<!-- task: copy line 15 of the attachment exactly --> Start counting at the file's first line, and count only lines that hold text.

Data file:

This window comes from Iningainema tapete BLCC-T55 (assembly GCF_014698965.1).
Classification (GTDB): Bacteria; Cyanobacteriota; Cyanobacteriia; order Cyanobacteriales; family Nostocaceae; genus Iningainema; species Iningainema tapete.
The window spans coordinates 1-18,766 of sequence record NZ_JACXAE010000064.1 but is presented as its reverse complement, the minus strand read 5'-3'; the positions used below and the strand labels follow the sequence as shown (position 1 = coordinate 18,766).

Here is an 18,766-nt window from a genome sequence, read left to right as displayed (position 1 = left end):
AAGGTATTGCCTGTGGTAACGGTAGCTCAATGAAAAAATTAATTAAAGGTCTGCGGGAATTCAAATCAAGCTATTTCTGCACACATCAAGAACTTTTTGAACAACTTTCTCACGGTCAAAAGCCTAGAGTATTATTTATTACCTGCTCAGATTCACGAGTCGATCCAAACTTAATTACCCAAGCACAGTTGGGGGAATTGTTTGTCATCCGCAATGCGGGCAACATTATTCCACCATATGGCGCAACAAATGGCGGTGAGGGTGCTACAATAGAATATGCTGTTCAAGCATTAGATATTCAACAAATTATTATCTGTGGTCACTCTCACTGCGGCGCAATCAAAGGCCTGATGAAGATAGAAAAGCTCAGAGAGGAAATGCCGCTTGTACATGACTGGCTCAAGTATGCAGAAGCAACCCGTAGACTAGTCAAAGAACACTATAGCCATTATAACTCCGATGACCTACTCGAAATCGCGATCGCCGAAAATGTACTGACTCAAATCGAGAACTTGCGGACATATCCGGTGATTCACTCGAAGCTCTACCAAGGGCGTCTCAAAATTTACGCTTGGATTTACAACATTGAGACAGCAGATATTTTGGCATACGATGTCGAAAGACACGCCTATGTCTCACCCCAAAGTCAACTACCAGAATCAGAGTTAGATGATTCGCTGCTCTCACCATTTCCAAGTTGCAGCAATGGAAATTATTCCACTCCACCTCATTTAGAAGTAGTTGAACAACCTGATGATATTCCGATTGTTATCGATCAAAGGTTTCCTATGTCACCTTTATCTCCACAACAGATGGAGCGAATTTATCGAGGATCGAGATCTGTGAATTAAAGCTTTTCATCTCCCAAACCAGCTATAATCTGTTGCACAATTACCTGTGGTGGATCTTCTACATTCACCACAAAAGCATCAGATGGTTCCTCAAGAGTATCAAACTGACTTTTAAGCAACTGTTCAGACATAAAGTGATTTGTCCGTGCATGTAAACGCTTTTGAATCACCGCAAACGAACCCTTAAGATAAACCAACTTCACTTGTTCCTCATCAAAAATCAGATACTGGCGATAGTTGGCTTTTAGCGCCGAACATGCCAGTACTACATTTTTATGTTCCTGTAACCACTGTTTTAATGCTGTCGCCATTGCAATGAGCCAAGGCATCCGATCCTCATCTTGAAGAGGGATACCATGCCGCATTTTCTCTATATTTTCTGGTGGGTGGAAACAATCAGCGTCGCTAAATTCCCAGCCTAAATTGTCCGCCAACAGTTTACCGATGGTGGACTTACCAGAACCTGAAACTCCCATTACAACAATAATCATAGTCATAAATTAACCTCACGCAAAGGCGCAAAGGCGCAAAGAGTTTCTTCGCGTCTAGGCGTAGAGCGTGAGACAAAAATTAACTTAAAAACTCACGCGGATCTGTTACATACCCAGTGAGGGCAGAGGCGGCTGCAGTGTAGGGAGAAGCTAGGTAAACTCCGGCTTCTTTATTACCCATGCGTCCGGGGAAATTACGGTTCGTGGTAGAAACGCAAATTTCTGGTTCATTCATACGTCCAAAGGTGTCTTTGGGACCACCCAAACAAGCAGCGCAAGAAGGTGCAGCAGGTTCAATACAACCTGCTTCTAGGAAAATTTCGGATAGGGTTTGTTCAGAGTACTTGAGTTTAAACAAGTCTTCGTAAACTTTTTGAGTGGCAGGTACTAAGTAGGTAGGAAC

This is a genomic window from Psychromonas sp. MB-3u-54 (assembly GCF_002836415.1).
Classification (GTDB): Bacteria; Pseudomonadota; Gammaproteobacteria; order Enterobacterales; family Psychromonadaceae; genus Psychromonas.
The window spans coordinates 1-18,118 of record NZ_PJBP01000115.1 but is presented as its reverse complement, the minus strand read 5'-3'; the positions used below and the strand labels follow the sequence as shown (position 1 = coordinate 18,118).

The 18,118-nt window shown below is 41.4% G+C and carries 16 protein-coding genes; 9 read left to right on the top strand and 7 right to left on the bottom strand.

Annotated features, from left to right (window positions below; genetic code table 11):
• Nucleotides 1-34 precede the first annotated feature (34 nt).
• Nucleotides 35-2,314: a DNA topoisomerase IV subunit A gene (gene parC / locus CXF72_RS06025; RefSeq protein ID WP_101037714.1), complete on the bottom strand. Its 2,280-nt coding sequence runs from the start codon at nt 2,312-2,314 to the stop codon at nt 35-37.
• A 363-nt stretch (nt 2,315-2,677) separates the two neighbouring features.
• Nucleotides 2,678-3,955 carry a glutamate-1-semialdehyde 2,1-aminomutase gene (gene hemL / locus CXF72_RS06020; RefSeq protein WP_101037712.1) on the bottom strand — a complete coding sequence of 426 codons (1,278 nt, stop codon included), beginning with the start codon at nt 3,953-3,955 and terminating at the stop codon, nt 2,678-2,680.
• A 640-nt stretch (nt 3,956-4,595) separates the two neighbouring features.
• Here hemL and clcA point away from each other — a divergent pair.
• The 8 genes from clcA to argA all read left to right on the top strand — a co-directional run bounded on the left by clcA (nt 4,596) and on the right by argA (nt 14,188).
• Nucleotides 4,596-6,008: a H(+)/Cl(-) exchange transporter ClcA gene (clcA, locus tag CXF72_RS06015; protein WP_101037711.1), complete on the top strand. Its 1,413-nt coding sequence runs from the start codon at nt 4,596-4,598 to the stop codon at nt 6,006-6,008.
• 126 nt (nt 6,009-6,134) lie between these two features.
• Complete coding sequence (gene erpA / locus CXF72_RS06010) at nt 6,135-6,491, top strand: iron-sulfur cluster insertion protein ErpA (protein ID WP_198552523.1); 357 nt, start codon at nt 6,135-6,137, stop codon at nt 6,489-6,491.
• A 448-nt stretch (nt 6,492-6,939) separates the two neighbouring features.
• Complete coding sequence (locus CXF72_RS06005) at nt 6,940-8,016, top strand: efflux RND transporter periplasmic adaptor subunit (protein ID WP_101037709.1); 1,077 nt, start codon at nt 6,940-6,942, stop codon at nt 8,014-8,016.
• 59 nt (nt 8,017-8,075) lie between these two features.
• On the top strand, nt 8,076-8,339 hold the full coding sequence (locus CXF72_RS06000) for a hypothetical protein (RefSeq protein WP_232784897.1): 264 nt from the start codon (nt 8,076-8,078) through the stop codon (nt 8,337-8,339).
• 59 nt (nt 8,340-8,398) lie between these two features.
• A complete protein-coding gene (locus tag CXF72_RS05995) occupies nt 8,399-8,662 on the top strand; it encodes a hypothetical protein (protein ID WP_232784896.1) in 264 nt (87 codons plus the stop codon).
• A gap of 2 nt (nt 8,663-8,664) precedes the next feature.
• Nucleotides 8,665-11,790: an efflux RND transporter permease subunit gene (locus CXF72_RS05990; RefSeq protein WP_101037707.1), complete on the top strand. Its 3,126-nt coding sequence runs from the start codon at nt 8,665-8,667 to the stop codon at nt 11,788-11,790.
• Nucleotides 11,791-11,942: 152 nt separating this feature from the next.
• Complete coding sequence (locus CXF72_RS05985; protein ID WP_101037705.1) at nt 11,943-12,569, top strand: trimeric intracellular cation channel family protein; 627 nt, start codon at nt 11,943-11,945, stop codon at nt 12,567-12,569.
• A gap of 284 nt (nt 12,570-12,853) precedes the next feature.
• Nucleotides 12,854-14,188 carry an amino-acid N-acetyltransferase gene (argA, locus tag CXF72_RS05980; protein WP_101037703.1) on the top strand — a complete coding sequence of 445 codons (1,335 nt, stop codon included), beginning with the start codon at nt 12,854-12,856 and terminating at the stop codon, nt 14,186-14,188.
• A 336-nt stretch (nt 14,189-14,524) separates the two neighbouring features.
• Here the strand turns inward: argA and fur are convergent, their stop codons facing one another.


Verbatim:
• A 640-nt stretch (nt 3,956-4,595) separates the two neighbouring features.